The global Internet of Things (IoT) healthcare market is expected to grow to $ 446.52 billion by 2028, Fortune Business Insights recently reported.
The internet of bodies is an integral part of the internet of things; The origin and development of this new term has helped the presence of many devices specially prepared for the human body, such as devices used to monitor physical fitness such as wrist watches, heart rate monitors, blood pressure measuring devices, microchips implanted in the body . monitors the work of the digestive system, brain stimulation devices, and others.Many tools and devices specifically designed to monitor the movement and performance of the human body, which are treated as a computer system that can be monitored and reprogrammed.
And the internet of bodies – with a simple definition of it – is the link between the devices within and around the human body through a secure connection between them, and this communication sends very important information and data about current and future health of the human body, which contributes to the treatment of many diseases or the prediction of their occurrence before they occur, In addition to the monitoring and diagnosis of patients immediately and with extreme accuracy, as the IoT for all platform recently mentioned.
This deluge of data on everything from diet to social interactions can help improve preventative health care, increase employee productivity, and encourage people to become active participants in their own health and the health of their community.
An artificial pancreas, for example, can automate and regulate insulin doses for diabetics, and “brain-computer interfaces” can give amputees the ability to control their prosthetics with their minds, and smart diapers can alert parents via an application when their toddler needs a change.
But despite its potential to revolutionize just about anything to improve our lives, health, and lifestyles, the Internet of Objects can endanger our most private personal information and even endanger our lives.
A recent study by the RAND Corporation revealed that this type of technology has the potential to improve people’s lives in countless ways, but it also has many risks. Maximize the positive side and minimize the risks and negatives that may occur.
“When it comes to regulating the operation of the Internet of Objects and the possibilities it has, it’s the Wild West,” says Mary Lee, a mathematician at the Foundation and lead author of the study.
“There are many benefits to these technologies that some consider too great to be delayed by policy, but we need to have a greater discussion about the cost of these benefits, and how we can avoid some of the risks altogether,” she said. said. added.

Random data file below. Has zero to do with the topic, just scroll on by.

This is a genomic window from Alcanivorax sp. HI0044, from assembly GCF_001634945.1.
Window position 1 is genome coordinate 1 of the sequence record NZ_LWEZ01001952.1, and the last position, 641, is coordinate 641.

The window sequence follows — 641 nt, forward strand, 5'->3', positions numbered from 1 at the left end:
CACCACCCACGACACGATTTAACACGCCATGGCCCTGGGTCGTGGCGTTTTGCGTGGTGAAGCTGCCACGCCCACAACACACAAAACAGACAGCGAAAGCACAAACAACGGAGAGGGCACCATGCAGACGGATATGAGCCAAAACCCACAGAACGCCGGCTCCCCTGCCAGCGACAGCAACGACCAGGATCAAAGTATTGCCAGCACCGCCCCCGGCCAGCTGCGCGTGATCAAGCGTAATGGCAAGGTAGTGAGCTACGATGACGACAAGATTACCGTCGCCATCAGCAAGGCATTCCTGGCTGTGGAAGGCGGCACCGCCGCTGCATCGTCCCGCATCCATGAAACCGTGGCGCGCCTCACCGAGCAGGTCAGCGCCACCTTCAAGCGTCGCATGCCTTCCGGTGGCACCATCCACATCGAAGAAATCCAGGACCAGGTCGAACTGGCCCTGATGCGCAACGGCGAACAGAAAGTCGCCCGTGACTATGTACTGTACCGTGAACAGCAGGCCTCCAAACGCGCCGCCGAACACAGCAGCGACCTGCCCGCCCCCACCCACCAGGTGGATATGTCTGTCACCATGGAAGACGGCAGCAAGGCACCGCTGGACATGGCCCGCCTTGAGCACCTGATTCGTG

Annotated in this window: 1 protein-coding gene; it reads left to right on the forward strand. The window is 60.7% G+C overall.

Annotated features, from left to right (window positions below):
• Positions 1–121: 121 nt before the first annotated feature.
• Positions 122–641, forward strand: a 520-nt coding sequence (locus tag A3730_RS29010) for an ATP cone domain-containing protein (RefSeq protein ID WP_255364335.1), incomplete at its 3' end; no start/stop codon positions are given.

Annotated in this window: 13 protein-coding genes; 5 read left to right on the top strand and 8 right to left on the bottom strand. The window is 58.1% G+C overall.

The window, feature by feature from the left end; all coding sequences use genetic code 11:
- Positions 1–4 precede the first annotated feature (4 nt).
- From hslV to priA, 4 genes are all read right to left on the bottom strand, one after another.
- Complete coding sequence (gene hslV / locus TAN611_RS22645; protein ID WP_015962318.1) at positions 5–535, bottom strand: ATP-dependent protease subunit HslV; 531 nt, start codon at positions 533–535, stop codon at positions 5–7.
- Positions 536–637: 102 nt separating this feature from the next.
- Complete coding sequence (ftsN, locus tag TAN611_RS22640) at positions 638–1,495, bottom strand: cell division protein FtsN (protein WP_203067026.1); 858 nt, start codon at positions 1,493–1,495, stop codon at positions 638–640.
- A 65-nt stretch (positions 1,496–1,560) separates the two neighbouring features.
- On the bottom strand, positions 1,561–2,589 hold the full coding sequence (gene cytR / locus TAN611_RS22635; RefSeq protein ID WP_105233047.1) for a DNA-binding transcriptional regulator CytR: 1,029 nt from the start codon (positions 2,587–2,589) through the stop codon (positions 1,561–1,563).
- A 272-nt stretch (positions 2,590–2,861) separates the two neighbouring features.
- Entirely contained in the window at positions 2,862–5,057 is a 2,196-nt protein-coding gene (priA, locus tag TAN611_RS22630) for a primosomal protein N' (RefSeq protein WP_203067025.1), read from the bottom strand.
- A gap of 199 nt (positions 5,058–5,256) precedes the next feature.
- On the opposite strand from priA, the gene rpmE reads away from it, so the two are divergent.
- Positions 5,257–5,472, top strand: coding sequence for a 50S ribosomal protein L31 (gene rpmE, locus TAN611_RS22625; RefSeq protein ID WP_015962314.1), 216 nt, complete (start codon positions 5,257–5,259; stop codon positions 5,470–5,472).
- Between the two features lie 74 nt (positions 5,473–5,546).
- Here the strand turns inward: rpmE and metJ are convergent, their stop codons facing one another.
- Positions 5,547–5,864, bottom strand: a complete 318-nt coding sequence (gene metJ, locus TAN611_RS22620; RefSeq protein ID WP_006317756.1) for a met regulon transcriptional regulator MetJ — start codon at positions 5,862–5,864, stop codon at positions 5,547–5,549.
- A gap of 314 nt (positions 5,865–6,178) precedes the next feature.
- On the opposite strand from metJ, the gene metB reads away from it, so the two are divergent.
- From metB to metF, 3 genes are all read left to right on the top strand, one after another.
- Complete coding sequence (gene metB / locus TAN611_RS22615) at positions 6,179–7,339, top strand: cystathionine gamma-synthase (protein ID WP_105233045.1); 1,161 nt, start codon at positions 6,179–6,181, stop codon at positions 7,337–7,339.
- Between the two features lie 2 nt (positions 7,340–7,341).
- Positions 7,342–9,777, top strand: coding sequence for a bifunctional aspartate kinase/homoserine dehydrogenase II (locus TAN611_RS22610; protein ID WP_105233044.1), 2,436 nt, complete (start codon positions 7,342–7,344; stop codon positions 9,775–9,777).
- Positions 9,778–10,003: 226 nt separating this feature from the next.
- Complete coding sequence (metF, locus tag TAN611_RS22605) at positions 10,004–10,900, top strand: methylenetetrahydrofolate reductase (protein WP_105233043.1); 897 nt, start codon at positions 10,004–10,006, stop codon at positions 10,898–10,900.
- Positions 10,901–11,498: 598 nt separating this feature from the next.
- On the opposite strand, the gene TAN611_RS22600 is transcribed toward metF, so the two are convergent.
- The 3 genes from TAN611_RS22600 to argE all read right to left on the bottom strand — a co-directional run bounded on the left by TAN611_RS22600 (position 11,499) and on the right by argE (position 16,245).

“Large amounts of data are being collected, and the regulations for this data are really vague … There is not much clarity about who owns this data, how it is used, and even to whom it can be sold,” the study said. main leader. author explains.
Mathematician Mary Lee and her colleagues investigated the risks that IoT devices can pose across three areas: data privacy, cyber security, and ethics.
IoT devices that are already in use – and still in development – can track, record and store users’ whereabouts, physical features, what they see, hear, and even what they think. According to researchers at the RAND Corporation, there are many unresolved questions about who has authority to access this data, and how they can use it.
Data collection can pose a potential privacy risk, depending on what is collected, how often it is collected, whether users have given prior consent to the process, and whether they can easily withdraw or prevent companies from selling their data.
“For example, there is a patchwork of regulations in the U.S. that makes it unclear how safe these devices are to use,” Mary Lee said. “There are no national regulations on data brokers, so these brokers may share your information with third parties, who can then create a profile for you based on that data sold.”
Modern implantable defibrillators, for example, can provide ongoing information about patients ‘heart fluctuations, and these devices can also regulate patients’ heartbeats, and can help treat heart failure, as these devices are implanted in the chest with insulating wires that connect to the heart, and a transmitter in the patient’s home sends the data wirelessly to the doctor or hospital.